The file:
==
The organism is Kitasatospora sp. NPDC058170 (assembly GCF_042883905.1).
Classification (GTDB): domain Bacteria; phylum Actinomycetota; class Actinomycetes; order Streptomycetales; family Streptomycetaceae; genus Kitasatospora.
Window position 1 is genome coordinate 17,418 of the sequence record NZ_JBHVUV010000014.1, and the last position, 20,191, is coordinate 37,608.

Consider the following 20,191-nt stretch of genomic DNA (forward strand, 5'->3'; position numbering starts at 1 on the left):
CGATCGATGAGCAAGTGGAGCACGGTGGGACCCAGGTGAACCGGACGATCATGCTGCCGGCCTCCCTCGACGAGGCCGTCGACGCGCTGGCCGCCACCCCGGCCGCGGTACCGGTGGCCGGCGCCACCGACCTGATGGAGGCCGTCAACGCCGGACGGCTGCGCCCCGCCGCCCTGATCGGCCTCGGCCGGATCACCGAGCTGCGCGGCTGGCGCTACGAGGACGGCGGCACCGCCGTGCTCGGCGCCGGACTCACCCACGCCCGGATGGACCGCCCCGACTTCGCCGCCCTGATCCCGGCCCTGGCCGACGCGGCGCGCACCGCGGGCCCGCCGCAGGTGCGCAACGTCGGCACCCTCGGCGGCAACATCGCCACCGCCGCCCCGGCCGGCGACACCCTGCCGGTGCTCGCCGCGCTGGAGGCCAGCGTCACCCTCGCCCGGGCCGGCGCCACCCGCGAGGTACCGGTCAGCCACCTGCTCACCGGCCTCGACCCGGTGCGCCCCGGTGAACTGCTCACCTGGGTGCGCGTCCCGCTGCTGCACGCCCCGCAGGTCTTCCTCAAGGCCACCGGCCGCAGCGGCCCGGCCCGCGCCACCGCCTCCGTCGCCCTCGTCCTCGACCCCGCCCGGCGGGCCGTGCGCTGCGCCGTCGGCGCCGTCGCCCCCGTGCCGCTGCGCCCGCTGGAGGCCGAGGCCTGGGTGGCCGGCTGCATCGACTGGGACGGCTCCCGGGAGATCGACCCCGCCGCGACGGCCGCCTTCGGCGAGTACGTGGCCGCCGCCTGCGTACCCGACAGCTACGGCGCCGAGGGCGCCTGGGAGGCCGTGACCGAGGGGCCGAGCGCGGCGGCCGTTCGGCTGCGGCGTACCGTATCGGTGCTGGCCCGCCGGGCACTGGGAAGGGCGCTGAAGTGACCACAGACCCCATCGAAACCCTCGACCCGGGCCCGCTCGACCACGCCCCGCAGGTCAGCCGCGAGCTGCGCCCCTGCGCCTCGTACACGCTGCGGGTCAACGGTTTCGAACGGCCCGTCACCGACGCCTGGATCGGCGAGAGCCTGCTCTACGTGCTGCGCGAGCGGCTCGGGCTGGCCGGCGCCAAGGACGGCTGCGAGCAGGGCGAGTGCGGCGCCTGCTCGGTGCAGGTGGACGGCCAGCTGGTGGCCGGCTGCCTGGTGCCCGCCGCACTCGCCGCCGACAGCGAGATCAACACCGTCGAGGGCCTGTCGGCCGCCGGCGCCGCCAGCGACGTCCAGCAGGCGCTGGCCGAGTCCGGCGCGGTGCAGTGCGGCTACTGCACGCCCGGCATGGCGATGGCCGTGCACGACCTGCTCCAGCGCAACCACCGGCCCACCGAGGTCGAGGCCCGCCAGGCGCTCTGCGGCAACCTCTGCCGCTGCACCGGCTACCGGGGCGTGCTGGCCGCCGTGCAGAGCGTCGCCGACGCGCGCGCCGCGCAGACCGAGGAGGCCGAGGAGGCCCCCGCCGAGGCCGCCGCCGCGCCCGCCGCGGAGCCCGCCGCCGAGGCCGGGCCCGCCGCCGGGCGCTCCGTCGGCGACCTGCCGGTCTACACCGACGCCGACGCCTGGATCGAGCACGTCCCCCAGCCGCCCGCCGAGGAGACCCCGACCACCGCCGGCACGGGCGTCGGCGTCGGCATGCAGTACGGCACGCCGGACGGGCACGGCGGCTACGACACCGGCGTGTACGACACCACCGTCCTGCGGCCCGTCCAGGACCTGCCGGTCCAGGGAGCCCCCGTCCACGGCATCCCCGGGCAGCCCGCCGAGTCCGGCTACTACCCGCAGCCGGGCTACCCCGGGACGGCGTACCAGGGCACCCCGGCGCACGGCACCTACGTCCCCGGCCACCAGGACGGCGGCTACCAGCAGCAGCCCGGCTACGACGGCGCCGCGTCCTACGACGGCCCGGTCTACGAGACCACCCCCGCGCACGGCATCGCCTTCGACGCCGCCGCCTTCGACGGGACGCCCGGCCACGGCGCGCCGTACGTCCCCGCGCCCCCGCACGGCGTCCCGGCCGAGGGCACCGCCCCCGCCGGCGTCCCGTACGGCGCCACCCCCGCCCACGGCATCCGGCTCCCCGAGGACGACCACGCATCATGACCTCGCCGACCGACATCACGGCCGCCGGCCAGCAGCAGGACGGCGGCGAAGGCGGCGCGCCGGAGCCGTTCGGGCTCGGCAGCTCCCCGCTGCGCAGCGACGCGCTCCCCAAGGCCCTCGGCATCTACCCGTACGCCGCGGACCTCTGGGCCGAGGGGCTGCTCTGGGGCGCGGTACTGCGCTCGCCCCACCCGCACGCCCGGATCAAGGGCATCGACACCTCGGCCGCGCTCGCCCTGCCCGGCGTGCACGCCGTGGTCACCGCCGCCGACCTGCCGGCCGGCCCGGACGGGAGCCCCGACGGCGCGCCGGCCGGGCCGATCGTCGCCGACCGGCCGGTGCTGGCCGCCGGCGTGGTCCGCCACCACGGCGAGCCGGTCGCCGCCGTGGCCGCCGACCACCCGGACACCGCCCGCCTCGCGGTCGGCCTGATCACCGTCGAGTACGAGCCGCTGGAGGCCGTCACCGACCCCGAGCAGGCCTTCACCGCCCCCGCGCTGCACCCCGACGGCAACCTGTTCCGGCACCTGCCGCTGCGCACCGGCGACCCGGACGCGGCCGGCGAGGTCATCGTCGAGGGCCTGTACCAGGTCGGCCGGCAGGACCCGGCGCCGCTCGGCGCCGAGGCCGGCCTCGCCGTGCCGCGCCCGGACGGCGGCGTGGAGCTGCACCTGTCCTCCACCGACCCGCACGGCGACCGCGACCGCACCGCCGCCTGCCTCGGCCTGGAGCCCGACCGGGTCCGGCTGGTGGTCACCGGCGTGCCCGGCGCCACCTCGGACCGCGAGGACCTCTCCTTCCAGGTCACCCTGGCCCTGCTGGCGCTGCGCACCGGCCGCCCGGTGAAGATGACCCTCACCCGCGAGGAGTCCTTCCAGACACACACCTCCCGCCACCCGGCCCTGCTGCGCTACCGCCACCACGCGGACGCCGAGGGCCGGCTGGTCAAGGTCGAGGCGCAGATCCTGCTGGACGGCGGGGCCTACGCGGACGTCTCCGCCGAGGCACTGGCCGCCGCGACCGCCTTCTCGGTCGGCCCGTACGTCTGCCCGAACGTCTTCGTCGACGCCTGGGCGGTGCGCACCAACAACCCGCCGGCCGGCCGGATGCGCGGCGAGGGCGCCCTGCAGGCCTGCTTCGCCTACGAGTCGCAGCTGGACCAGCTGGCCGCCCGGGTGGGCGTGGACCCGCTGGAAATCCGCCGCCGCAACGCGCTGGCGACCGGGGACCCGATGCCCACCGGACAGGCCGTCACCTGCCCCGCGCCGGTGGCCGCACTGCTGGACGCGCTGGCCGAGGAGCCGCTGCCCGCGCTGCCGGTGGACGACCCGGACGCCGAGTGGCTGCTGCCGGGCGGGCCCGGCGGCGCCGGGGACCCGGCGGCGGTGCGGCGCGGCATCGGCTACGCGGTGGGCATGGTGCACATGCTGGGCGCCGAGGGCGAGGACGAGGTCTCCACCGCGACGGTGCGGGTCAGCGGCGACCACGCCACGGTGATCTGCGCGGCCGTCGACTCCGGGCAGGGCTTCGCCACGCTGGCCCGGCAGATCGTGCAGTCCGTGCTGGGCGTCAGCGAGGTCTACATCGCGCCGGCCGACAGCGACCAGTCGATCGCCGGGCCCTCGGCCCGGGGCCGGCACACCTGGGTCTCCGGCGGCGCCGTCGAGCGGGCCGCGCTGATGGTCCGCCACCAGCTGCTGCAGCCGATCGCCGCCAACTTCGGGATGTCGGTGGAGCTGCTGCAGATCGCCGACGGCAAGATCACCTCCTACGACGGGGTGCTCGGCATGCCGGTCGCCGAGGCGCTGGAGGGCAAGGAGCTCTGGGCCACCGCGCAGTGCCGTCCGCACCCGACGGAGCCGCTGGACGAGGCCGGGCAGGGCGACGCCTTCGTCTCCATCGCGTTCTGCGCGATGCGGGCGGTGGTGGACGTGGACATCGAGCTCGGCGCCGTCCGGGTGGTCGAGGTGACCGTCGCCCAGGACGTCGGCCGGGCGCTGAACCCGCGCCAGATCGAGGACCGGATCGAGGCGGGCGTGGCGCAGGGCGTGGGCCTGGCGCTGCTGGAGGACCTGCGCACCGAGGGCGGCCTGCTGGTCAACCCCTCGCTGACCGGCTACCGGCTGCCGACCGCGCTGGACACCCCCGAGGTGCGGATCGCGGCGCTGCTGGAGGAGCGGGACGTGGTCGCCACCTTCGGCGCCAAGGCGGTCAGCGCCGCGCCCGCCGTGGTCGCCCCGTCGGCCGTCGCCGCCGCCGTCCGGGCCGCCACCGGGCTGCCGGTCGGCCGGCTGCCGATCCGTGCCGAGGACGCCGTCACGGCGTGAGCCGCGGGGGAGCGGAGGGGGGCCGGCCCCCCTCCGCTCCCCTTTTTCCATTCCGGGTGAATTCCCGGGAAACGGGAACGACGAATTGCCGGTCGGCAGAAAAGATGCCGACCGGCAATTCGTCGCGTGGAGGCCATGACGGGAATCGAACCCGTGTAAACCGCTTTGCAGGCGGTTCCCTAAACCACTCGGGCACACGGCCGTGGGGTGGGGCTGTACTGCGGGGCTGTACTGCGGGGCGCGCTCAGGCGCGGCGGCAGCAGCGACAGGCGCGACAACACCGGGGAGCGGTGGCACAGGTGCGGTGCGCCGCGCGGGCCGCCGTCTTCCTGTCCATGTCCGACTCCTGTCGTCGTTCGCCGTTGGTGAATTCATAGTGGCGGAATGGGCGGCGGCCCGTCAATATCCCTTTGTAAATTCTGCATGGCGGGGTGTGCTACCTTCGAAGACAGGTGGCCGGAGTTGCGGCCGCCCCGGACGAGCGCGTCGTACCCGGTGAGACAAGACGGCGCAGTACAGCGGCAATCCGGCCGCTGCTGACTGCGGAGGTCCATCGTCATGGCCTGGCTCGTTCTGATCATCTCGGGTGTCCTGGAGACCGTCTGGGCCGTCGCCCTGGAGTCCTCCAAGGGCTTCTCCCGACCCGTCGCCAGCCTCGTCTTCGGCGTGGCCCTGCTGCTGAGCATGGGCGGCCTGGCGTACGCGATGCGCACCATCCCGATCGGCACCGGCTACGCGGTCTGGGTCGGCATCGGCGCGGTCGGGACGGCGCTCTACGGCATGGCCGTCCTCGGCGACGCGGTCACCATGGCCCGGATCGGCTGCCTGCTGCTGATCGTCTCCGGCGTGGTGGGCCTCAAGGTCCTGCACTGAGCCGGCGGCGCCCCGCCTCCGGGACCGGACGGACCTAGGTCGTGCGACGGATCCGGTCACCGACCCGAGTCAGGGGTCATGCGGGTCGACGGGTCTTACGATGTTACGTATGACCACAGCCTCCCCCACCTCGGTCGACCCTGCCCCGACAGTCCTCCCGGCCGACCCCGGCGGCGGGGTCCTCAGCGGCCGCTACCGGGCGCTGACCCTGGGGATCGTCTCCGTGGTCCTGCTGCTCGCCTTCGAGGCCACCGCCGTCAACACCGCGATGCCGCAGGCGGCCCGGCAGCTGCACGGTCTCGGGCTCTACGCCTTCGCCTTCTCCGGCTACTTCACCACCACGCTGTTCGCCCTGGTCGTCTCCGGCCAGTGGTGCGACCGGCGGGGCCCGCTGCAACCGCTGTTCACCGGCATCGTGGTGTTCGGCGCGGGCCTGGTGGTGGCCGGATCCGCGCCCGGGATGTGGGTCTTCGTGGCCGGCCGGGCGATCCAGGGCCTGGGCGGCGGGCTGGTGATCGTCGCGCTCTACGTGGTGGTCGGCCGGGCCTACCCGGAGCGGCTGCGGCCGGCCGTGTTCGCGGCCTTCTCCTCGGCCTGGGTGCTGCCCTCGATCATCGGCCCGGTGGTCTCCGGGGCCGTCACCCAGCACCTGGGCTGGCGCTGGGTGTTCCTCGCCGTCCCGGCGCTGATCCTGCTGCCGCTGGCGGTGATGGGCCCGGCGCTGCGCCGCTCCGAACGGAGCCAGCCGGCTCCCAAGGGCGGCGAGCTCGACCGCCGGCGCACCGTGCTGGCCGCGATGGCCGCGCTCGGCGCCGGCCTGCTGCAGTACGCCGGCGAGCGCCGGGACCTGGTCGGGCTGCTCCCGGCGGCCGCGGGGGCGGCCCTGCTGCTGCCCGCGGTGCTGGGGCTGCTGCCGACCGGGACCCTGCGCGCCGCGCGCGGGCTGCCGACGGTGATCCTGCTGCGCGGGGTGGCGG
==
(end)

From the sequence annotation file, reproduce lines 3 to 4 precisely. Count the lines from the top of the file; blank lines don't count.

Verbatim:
Window position 1 is genome coordinate 17,418 of the sequence record NZ_JBHVUV010000014.1, and the last position, 20,191, is coordinate 37,608.

Consider the following 20,191-nt stretch of genomic DNA (forward strand, 5'->3'; position numbering starts at 1 on the left):